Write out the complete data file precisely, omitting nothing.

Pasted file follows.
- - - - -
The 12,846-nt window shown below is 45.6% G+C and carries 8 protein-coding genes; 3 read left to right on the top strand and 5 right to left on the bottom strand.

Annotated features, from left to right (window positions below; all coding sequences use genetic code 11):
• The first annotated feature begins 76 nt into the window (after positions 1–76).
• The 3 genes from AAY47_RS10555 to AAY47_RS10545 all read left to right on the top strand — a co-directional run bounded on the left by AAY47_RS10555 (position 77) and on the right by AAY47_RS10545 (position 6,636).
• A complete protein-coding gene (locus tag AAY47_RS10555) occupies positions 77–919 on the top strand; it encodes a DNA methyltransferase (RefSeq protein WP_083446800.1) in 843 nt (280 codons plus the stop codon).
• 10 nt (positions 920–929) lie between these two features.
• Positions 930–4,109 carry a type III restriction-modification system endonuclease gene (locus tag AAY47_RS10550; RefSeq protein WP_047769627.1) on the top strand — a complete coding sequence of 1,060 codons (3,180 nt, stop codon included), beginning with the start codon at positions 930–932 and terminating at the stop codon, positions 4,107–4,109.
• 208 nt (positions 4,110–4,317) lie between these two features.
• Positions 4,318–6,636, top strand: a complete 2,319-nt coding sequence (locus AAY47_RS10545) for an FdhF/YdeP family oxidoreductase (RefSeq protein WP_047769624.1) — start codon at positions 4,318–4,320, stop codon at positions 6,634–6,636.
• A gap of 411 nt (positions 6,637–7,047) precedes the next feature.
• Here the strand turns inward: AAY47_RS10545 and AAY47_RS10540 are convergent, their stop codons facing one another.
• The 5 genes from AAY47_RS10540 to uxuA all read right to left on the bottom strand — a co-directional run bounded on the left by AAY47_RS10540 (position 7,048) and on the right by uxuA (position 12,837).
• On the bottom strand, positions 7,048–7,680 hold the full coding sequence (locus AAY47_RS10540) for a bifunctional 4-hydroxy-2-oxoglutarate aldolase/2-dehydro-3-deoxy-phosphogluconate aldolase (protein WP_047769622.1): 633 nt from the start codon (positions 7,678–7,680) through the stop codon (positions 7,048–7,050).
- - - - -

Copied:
The 12,846-nt window shown below is 45.6% G+C and carries 8 protein-coding genes; 3 read left to right on the top strand and 5 right to left on the bottom strand.

Annotated features, from left to right (window positions below; all coding sequences use genetic code 11):
• The first annotated feature begins 76 nt into the window (after positions 1–76).
• The 3 genes from AAY47_RS10555 to AAY47_RS10545 all read left to right on the top strand — a co-directional run bounded on the left by AAY47_RS10555 (position 77) and on the right by AAY47_RS10545 (position 6,636).
• A complete protein-coding gene (locus tag AAY47_RS10555) occupies positions 77–919 on the top strand; it encodes a DNA methyltransferase (RefSeq protein WP_083446800.1) in 843 nt (280 codons plus the stop codon).
• 10 nt (positions 920–929) lie between these two features.
• Positions 930–4,109 carry a type III restriction-modification system endonuclease gene (locus tag AAY47_RS10550; RefSeq protein WP_047769627.1) on the top strand — a complete coding sequence of 1,060 codons (3,180 nt, stop codon included), beginning with the start codon at positions 930–932 and terminating at the stop codon, positions 4,107–4,109.
• 208 nt (positions 4,110–4,317) lie between these two features.
• Positions 4,318–6,636, top strand: a complete 2,319-nt coding sequence (locus AAY47_RS10545) for an FdhF/YdeP family oxidoreductase (RefSeq protein WP_047769624.1) — start codon at positions 4,318–4,320, stop codon at positions 6,634–6,636.
• A gap of 411 nt (positions 6,637–7,047) precedes the next feature.
• Here the strand turns inward: AAY47_RS10545 and AAY47_RS10540 are convergent, their stop codons facing one another.
• The 5 genes from AAY47_RS10540 to uxuA all read right to left on the bottom strand — a co-directional run bounded on the left by AAY47_RS10540 (position 7,048) and on the right by uxuA (position 12,837).
• On the bottom strand, positions 7,048–7,680 hold the full coding sequence (locus AAY47_RS10540) for a bifunctional 4-hydroxy-2-oxoglutarate aldolase/2-dehydro-3-deoxy-phosphogluconate aldolase (protein WP_047769622.1): 633 nt from the start codon (positions 7,678–7,680) through the stop codon (positions 7,048–7,050).